Four dead after military helicopter crashes in Istanbul

Fire fighters and police inspect the site of a helicopter crash in Istanbul. (Reuters)
Updated 11 February 2019
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Four dead after military helicopter crashes in Istanbul

  • The helicopter plowed to the ground in the residential Cekmekoy district
  • Four Turkish soldiers were killed last November after a military helicopter crashed in another residential area of Istanbul

ANKARA: Four soldiers were killed on Monday after a Turkish military helicopter crashed in a residential area of Istanbul, the province’s governor said.
“Unfortunately four of our soldiers became martyrs,” Istanbul governor Ali Yerlikaya told reporters at the scene.
Yerlikaya said no other military personnel or civilian had been injured after the helicopter plowed to the ground in the Cekmekoy district.
The incident happened around 18:51 (15:51 GMT), he said in televised comments.
Images on Turkish television earlier showed thick black smoke emanating from behind a white wall at the site on the Asian side of Istanbul.
Yerlikaya said the Istanbul public prosecutor had launched an investigation into the cause of the crash.
Four Turkish soldiers were killed last November after a military helicopter crashed in another residential area of Istanbul, hitting a four-story building.


Palestinians to cut civil servant salaries after Israeli tax freeze

Updated 21 February 2019
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Palestinians to cut civil servant salaries after Israeli tax freeze

  • Israel's security cabinet on Sunday approved the freezing of $138 million (122 million euros) over the PA's payments to the families of prisoners, or prisoners themselves, jailed for attacks on Israelis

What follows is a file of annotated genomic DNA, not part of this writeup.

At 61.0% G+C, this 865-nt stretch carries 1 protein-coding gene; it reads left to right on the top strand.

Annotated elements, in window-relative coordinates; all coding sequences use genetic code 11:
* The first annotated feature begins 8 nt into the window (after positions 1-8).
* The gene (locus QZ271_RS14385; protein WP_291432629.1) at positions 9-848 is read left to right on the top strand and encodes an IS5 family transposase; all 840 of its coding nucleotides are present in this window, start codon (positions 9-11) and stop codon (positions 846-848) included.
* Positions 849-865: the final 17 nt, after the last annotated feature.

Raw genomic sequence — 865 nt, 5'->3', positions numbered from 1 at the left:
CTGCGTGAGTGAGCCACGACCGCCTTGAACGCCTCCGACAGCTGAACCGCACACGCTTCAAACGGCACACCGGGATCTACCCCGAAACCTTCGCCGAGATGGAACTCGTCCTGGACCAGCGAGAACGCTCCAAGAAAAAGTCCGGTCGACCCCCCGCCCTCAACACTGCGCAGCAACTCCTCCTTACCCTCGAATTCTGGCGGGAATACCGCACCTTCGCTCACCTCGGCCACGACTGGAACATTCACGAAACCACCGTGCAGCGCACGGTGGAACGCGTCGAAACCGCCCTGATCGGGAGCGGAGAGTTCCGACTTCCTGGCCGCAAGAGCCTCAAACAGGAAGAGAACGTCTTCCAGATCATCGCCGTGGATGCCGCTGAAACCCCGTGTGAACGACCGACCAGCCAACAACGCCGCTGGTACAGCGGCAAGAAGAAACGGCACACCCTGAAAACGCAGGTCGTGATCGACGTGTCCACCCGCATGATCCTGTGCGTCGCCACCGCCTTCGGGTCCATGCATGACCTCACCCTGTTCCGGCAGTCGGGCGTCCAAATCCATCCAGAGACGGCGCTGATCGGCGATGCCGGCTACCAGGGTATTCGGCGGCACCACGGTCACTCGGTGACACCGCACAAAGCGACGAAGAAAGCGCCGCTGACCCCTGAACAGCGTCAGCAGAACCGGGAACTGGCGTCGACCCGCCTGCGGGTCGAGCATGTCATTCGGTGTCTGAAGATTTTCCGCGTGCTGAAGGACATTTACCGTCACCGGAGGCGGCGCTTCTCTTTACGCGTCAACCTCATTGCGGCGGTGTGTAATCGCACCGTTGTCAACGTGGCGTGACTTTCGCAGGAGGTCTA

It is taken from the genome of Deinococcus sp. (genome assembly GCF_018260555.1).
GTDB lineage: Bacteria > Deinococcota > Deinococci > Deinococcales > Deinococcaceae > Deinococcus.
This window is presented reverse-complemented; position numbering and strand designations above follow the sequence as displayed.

• Palestinian president Mahmud Abbas said Wednesday he would not accept anything but full payment of the tax transfers owed by Israel

RAMALLAH: The Palestinian finance minister on Thursday announced salary cuts for civil servants, days after Israel said it would withhold tens of millions of dollars in tax transfers to the Palestinian Authority.
Israel's security cabinet on Sunday approved the freezing of $138 million (122 million euros) over the PA's payments to the families of prisoners, or prisoners themselves, jailed for attacks on Israelis.
Israel, which collects taxes on behalf of the PA, says the payments encourage further violence.
The PA claims they are a form of welfare to families who have lost their main breadwinner.
Palestinian president Mahmud Abbas said Wednesday he would not accept anything but full payment of the tax transfers owed by Israel.
The PA, which is already running a deficit, will "pay the salaries of civil servants in time, but they will be reduced", said PA finance minister Shukri Bishara after a meeting with EU representatives in Ramallah.
The cuts will not apply to salaries "paid to pensioners and families of martyrs, wounded or prisoners", he added, adding that wages below 2,000 shekels ($550) would also not be affected.
Many Palestinians view prisoners and those killed while carrying out attacks as heroes in their conflict with Israel. Palestinian leaders often venerate them as martyrs.
Under a 1994 agreement, Israel collects around $190 million each month in customs duties levied on goods destined for Palestinian markets that transit through Israeli ports.
The money it then transfers to the PA is the authority's most important source of revenue.
The Palestinians want EU countries to pressure the Israeli government to rescind its decision, said Mahmoud al-Aloul, deputy of Abbas's Fatah party.
Palestinian leaders will take steps to "boycott Israeli goods", he said, adding they had already prepared "a list of Israeli products that have local (Palestinian) equivalents".